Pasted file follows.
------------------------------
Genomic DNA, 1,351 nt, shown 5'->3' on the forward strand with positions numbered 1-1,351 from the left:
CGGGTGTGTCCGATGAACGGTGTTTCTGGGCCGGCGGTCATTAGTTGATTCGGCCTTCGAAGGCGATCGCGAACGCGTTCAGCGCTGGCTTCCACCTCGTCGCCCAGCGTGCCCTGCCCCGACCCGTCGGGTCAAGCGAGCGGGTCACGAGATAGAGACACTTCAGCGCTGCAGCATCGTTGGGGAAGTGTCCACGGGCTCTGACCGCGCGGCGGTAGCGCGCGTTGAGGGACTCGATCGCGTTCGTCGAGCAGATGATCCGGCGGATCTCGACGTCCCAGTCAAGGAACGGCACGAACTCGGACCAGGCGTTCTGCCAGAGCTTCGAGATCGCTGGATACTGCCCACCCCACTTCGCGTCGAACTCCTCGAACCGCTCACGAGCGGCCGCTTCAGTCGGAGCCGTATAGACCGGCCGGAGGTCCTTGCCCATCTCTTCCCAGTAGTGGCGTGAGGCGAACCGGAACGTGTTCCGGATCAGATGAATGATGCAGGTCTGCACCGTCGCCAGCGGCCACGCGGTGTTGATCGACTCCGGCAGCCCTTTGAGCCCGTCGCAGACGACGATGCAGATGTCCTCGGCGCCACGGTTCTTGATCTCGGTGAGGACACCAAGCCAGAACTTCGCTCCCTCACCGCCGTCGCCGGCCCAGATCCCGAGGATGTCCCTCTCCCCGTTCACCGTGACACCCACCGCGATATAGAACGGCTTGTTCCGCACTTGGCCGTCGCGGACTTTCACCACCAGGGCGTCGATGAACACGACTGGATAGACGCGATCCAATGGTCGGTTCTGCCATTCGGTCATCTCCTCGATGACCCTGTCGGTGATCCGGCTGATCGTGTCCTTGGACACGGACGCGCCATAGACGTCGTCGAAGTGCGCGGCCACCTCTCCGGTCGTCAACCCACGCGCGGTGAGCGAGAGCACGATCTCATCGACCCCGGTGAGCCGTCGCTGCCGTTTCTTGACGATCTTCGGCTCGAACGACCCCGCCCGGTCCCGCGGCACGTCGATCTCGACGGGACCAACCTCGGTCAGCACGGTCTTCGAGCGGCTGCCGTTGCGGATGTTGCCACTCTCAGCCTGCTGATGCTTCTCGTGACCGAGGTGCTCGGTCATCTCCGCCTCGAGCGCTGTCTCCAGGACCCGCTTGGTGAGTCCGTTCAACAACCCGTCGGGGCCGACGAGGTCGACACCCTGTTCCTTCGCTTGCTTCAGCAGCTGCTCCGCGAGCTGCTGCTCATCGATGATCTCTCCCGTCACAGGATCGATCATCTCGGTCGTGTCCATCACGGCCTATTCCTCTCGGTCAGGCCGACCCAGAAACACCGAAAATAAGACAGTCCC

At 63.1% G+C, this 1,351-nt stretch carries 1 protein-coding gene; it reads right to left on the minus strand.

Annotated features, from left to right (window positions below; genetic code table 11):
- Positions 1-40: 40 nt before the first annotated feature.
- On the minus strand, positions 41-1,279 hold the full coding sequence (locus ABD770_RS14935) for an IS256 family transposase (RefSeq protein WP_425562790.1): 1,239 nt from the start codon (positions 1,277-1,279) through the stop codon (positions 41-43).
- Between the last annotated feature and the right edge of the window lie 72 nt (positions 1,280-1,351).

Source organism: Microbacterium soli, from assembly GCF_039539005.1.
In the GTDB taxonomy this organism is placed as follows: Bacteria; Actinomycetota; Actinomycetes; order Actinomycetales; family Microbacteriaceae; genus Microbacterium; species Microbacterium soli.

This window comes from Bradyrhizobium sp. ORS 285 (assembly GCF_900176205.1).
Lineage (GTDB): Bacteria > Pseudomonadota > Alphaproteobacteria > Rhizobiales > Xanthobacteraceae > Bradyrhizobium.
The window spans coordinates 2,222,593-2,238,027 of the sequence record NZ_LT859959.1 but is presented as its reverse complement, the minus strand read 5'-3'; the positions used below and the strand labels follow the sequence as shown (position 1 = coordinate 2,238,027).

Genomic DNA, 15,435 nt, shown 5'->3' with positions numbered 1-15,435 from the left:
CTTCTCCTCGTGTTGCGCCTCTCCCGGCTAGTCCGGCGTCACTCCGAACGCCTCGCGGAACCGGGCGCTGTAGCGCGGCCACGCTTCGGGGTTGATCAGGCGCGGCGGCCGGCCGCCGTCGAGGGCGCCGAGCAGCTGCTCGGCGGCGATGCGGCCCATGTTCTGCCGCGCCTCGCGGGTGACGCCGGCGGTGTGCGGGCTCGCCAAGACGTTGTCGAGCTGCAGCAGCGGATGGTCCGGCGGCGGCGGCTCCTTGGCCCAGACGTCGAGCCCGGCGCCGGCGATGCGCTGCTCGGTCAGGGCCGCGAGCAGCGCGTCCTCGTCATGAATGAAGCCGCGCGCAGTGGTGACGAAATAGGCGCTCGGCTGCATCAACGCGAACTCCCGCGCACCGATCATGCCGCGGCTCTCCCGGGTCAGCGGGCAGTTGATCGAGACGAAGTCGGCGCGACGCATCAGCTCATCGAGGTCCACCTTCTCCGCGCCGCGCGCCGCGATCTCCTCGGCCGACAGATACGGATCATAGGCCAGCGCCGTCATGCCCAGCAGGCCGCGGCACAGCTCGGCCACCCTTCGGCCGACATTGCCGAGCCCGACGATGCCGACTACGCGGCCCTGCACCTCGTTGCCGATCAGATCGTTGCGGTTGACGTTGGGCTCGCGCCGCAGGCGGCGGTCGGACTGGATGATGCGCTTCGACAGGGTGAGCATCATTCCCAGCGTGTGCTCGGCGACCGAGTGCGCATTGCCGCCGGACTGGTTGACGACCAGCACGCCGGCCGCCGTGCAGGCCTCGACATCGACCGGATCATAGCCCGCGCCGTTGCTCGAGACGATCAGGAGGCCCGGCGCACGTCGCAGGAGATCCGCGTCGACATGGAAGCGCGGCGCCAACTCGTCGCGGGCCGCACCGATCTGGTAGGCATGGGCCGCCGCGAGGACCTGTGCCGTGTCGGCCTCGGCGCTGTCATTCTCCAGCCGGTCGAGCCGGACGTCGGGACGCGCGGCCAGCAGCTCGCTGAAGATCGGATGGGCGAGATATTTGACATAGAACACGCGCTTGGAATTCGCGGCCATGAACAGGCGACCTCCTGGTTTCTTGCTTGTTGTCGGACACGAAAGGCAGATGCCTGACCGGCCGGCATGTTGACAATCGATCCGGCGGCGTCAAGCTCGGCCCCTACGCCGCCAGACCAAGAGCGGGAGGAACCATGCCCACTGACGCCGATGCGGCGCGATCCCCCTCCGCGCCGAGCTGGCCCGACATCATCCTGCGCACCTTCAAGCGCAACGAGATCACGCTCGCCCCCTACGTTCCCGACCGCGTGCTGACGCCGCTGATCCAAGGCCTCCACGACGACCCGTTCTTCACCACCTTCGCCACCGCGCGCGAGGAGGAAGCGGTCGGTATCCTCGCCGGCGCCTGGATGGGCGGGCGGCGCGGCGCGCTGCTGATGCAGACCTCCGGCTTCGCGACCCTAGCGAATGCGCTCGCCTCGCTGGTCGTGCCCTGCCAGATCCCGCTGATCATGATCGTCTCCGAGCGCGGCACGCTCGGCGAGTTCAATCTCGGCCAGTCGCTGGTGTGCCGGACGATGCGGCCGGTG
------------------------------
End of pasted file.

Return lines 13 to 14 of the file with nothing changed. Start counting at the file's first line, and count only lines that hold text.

Genomic DNA, 15,435 nt, shown 5'->3' with positions numbered 1-15,435 from the left:
CTTCTCCTCGTGTTGCGCCTCTCCCGGCTAGTCCGGCGTCACTCCGAACGCCTCGCGGAACCGGGCGCTGTAGCGCGGCCACGCTTCGGGGTTGATCAGGCGCGGCGGCCGGCCGCCGTCGAGGGCGCCGAGCAGCTGCTCGGCGGCGATGCGGCCCATGTTCTGCCGCGCCTCGCGGGTGACGCCGGCGGTGTGCGGGCTCGCCAAGACGTTGTCGAGCTGCAGCAGCGGATGGTCCGGCGGCGGCGGCTCCTTGGCCCAGACGTCGAGCCCGGCGCCGGCGATGCGCTGCTCGGTCAGGGCCGCGAGCAGCGCGTCCTCGTCATGAATGAAGCCGCGCGCAGTGGTGACGAAATAGGCGCTCGGCTGCATCAACGCGAACTCCCGCGCACCGATCATGCCGCGGCTCTCCCGGGTCAGCGGGCAGTTGATCGAGACGAAGTCGGCGCGACGCATCAGCTCATCGAGGTCCACCTTCTCCGCGCCGCGCGCCGCGATCTCCTCGGCCGACAGATACGGATCATAGGCCAGCGCCGTCATGCCCAGCAGGCCGCGGCACAGCTCGGCCACCCTTCGGCCGACATTGCCGAGCCCGACGATGCCGACTACGCGGCCCTGCACCTCGTTGCCGATCAGATCGTTGCGGTTGACGTTGGGCTCGCGCCGCAGGCGGCGGTCGGACTGGATGATGCGCTTCGACAGGGTGAGCATCATTCCCAGCGTGTGCTCGGCGACCGAGTGCGCATTGCCGCCGGACTGGTTGACGACCAGCACGCCGGCCGCCGTGCAGGCCTCGACATCGACCGGATCATAGCCCGCGCCGTTGCTCGAGACGATCAGGAGGCCCGGCGCACGTCGCAGGAGATCCGCGTCGACATGGAAGCGCGGCGCCAACTCGTCGCGGGCCGCACCGATCTGGTAGGCATGGGCCGCCGCGAGGACCTGTGCCGTGTCGGCCTCGGCGCTGTCATTCTCCAGCCGGTCGAGCCGGACGTCGGGACGCGCGGCCAGCAGCTCGCTGAAGATCGGATGGGCGAGATATTTGACATAGAACACGCGCTTGGAATTCGCGGCCATGAACAGGCGACCTCCTGGTTTCTTGCTTGTTGTCGGACACGAAAGGCAGATGCCTGACCGGCCGGCATGTTGACAATCGATCCGGCGGCGTCAAGCTCGGCCCCTACGCCGCCAGACCAAGAGCGGGAGGAACCATGCCCACTGACGCCGATGCGGCGCGATCCCCCTCCGCGCCGAGCTGGCCCGACATCATCCTGCGCACCTTCAAGCGCAACGAGATCACGCTCGCCCCCTACGTTCCCGACCGCGTGCTGACGCCGCTGATCCAAGGCCTCCACGACGACCCGTTCTTCACCACCTTCGCCACCGCGCGCGAGGAGGAAGCGGTCGGTATCCTCGCCGGCGCCTGGATGGGCGGGCGGCGCGGCGCGCTGCTGATGCAGACCTCCGGCTTCGCGACCCTAGCGAATGCGCTCGCCTCGCTGGTCGTGCCCTGCCAGATCCCGCTGATCATGATCGTCTCCGAGCGCGGCACGCTCGGCGAGTTCAATCTCGGCCAGTCGCTGGTGTGCCGGACGATGCGGCCGGTG